Sunday, January 31, 2010

Central - 01/23/2010

1001 Pennsylvania Avenue, NW
Washington, DC 20004
(202) 626-0015

Based on the strength of the previous night's dinner at Citronelle, we felt a visit to Chef Michel Richard's casual bistro, Central was in order. The restaurant is designed in a long narrow space with the main dining room on the left.and the bar running down the right with an exposed kitchen behind it. Functional furniture, neutral wood tones and dark carpet make the room fairly bland, though there are some contemporary flashes such as the purple-walled semi-private area, the see through meat locker, and the glass enclosed wine cellar.

Pear 20 - Gosset Champagne, Belle De Brillet, Pear Nectar
The Social - Old Overholt Rye, Carpano Sweet Vermouth, Aperol, Cointreau, Orange Bitters
I decided to start things off with a pear 20 which proved to be a too-sweet variation of the Bellini. My companion chose The Social, a play on the classic Manhattan; incredibly stiff but with a hint of candied orange rind.

Wittekerke Wit
A light hued white ale that poured with a fizzy effervescent head; much lighter on the coriander and citrus than most white ales.

Blusser Pilsner (US exclusive)
A Belgian pils that I guess is exclusive to Central; fairly typical in all respects, not bad but nothing that warrants exclusivity.

Fresh Shucked Oysters - Kusshi, Hama Hama, Penn Cove
One of the best sets of oysters I have tasted in a while, with each variety offering its own charms. The tiny size of the Kusshi belied its intense flavor, bold yet clean. The thin Hama Hama had a muscular bite and sharper salinity. And the massive Penn Cove had a supple meaty texture and mild flavor making it easily my favorite of the three.

Cheese Puffs - gougères
Ah gougères dainty chewy balls of bread and cheese, so simple yet so very delicious; I've lost count of the number of times I found myself wanting a whole bowl of these after having one as a canape or amuse. Happily, Central offers a generous helping allowing me to sate my gougère lust.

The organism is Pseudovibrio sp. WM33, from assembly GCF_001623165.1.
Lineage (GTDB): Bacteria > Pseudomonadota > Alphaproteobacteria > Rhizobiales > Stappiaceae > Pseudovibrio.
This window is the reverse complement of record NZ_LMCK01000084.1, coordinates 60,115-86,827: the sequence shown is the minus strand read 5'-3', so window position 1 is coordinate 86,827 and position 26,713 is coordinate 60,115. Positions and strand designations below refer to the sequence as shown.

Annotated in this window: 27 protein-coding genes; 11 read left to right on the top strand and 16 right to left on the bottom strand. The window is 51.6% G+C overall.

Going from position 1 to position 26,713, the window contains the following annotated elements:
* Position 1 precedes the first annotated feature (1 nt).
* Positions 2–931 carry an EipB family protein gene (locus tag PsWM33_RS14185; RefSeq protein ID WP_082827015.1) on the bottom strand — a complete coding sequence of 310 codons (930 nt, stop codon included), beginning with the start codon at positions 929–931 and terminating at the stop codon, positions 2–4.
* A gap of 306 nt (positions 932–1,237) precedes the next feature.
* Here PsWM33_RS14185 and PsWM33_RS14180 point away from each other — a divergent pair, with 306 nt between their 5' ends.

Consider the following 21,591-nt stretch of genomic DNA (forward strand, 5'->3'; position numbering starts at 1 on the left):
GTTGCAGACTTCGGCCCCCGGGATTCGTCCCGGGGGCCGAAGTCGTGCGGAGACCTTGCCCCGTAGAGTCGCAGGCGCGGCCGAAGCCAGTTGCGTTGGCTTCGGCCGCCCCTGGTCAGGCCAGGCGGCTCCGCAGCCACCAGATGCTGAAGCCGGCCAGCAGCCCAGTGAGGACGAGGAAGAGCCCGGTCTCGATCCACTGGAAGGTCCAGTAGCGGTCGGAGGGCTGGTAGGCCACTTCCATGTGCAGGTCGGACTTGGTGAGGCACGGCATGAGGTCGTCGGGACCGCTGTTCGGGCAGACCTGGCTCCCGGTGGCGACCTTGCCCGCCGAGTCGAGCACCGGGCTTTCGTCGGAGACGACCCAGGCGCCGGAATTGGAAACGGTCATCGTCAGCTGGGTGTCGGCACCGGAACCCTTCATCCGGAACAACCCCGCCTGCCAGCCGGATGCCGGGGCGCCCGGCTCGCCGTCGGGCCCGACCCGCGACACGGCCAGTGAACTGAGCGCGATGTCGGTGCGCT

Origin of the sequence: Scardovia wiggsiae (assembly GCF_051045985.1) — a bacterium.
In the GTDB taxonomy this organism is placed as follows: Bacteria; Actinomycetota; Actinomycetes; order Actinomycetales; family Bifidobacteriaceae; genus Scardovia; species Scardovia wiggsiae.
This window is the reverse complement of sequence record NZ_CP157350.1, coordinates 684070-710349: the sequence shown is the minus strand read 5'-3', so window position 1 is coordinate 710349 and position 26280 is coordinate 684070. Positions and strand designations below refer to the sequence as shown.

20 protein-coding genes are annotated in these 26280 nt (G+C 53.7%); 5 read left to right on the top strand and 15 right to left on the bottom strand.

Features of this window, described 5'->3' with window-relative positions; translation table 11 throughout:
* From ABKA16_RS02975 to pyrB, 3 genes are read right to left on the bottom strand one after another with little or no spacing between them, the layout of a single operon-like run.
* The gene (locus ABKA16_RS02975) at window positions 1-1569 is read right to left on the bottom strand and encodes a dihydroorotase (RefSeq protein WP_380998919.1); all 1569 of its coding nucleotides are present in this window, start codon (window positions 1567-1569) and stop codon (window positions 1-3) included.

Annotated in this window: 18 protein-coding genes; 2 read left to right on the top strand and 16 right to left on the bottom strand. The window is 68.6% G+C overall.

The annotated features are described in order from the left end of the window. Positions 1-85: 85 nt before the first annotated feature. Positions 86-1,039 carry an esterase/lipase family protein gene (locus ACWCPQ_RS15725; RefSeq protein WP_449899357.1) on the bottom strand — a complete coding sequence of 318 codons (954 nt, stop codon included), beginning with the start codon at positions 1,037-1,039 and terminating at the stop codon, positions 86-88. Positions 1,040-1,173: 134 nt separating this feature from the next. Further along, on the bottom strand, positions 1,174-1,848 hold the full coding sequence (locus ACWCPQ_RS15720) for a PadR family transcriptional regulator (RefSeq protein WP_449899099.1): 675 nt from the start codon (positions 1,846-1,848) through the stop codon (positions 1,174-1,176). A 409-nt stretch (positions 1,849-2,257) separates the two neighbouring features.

Duck Rilletes & Faux Gras Terrine
The Faux Gras is easily the most intriguing thing on the charcuterie menu. A paté of seasoned chicken liver, the faux gras had a rustic sapor that proved to be better than many true foie gras preparations. The duck rilletes were pretty much what I expected, that is to say superb, the slow cooking gave the meat a braised beef-like tenderness and concentrated the already rich flavor of the bird.

Salad Frisee - with Lardons, Poached Egg
Next up was a traditional French salad, a rustic flavorful combination better known as a Salad Lyonnaise, Initially the dish might seem a bit heavy, but the frisee has an assertiveness that manages to hold its own quite well against the smoky lardons and rich creamy egg.

Tartare of Filet Mignon - and French Fries
Steak tartare always poses a bit of a dilemma for me, I always feel compelled to order it but end up disappointed as preparations tend to be fairly similar across restaurants. After wrestling with the familiar conflict, I decided to give Central's tartare a try and was very happy that I did. The tender beef was seasoned with onion, pepper, and a creamy mustard that gave it a depth and body lacking in so many other preparations.

Frog's Legs
One of the better preparations of frog legs I have had outside of my parents house. These were sauteed in butter and covered with liberal garnish of herbs. The weighty flavors were evenly balanced by a side of creamy cole slaw and bitter frisee.